The digital design and development world can sometimes feel like an endless stream of acronyms and insider jargon. But the reality is much simpler: It’s just a job. And as with any job, you need to know what it entails before you sign up as a web designer or web developer.
Let’s face it; things can get pretty confusing when trying to figure out the difference between Web Design vs. Web Development in your CV or job posting.
What is Web Design?
Web design is the process of creating a website from scratch or redesigning an existing website. It is a creative process that focuses on a website’s aesthetic and functional considerations.
If you were building a house, the architect would be responsible for the building’s design and look and feel. At the same time, the builder would be responsible for actually building it – just as a web designer creates the structure of a website and a web developer builds it.
Web designers are responsible for the entire visual and aesthetic experience of the website, including choosing the typeface, color scheme, site layout, and imagery. They work with the company’s business side to create the desired user experience.
What is Web Development?
Web development is the process of creating web applications or pages using programming languages, such as HTML5 and CSS, to create websites. Web developers use computer programming languages to create code that allows a website to function correctly.
The website’s design is determined by the business needs of the company and the needs of the website’s users. Then, the developer uses programming languages to build an application or page that meets those needs.
How are web design and development related?
Web designers use programming languages to create the visual design of the website. Web developers use programming languages to build the website’s functionality.
The design created by web designers is brought to life by web developers. The relationship between both fields is symbiotic, and often, one person wears both hats.
The best way to understand how web design and development are related is to think about building a house. Think of the architect as the web designer, who creates the blueprints of the house, and the developer as the construction crew who builds the house.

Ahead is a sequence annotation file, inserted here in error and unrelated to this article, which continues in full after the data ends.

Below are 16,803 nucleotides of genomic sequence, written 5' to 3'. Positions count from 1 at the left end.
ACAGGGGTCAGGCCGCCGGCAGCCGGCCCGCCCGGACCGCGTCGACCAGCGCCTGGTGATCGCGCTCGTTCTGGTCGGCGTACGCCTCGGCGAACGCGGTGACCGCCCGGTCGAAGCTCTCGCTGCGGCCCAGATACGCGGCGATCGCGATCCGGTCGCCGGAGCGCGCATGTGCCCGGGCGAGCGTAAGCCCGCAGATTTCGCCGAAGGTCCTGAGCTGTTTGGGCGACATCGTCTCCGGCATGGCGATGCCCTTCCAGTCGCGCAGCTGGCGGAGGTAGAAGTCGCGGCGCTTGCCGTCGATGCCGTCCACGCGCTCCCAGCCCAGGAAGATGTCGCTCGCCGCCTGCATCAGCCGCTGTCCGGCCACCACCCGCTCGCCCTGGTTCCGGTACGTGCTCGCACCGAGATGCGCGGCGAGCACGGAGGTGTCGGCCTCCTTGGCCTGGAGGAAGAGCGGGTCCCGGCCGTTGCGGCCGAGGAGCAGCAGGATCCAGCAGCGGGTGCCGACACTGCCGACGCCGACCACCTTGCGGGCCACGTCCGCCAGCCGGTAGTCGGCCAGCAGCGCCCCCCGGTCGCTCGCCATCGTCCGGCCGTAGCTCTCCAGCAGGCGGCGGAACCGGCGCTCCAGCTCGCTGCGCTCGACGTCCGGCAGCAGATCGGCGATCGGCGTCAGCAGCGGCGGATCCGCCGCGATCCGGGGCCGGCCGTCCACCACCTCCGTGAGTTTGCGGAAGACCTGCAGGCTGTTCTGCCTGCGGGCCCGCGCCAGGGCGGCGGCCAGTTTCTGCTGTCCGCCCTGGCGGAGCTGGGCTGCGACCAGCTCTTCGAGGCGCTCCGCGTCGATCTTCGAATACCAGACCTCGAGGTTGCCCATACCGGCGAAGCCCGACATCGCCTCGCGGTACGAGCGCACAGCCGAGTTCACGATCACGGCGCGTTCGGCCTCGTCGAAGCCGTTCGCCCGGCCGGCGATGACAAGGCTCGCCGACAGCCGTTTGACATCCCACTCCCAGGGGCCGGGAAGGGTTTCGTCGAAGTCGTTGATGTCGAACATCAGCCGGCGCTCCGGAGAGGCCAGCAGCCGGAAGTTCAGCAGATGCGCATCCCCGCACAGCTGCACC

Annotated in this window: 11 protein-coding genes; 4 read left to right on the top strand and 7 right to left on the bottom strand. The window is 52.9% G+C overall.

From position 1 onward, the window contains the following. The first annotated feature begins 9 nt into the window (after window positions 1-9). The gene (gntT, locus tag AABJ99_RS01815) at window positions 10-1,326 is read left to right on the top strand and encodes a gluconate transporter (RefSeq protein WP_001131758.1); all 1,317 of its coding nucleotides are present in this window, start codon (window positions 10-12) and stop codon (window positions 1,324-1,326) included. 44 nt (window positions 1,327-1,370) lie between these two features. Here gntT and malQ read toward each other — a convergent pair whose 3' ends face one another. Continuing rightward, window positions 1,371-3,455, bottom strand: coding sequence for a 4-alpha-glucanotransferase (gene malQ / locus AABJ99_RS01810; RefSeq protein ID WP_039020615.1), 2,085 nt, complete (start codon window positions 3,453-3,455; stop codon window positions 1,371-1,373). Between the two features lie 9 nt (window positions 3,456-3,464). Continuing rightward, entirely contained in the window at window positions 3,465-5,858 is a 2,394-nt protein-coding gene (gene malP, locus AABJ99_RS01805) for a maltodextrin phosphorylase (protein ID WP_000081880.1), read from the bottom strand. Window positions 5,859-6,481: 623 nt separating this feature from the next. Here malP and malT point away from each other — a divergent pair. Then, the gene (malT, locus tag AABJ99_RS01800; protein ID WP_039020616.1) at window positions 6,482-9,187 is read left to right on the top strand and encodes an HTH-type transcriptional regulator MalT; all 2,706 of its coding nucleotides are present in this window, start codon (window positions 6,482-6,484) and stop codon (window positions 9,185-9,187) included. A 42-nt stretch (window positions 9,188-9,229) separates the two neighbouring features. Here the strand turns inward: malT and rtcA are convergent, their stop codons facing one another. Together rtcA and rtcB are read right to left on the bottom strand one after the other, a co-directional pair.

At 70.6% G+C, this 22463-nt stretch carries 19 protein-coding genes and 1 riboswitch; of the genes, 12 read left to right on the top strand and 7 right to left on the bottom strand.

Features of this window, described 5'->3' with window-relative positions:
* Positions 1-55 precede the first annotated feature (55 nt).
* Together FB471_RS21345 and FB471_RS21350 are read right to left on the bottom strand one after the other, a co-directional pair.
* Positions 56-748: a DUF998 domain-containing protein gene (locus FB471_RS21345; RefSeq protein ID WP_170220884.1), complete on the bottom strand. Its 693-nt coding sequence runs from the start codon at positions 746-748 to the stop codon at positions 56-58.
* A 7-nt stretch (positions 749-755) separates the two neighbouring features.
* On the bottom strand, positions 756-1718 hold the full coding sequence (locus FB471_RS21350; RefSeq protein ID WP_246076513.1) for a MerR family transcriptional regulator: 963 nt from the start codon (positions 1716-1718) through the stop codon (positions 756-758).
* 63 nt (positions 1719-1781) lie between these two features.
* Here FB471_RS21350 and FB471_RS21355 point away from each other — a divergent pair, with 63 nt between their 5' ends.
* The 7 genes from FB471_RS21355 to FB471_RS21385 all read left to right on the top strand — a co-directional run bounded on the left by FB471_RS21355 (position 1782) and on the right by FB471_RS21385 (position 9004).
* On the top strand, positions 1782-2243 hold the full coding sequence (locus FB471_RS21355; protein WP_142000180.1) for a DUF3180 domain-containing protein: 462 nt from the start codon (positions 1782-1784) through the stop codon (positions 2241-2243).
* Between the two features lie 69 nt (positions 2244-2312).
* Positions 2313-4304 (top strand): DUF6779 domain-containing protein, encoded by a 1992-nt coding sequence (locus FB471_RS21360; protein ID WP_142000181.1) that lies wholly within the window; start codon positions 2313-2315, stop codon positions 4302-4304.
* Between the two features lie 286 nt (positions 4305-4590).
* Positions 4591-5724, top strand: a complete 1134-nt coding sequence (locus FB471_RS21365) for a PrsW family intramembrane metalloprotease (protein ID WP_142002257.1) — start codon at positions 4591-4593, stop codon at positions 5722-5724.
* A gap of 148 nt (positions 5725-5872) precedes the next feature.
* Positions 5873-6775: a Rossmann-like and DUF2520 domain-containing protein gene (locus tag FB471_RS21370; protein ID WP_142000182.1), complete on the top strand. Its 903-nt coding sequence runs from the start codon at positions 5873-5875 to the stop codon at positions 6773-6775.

What does a web designer do?
A web designer chooses a website’s typeface, color scheme, layout, and imagery. A designer also creates the overall visual aesthetic of a website, including the site’s design, layout, and graphics or photographs.
A designer also considers how a website’s visual design affects its usability and functionality. A designer also researches web design trends and best practices and stays up-to-date with the latest technologies related to web design.
A designer collaborates with other members of a project’s team, such as the project manager, to create the look and feel of a website. A web designer typically works with a team of web developers to code the website once the visual design is complete.
What does a web developer do?
A developer also troubleshoots bugs and errors that may occur while a website is running and tests its functionality before it is launched. A developer considers a website’s performance and follows best practices, such as creating a website that’s easy to update and manage.
A web developer typically works with a web designer to create the look and feel of a website. A developer uses code to build the visual design created by a designer, such as adding an animation to a button or creating an online form.
Now that you know the difference between web design and web development, you are empowered to make a more informed decision if you are in the process of applying for a job in either of these fields.
Always do your research before applying for a job, and always ensure that you are applying for a position that is correct for your skill set. If you are in the process of hiring for a position, make sure that you are clear on what the responsibilities of each position are and what skills are required.
This will ensure that you hire the right person for the job and that the candidate feels confident in their application.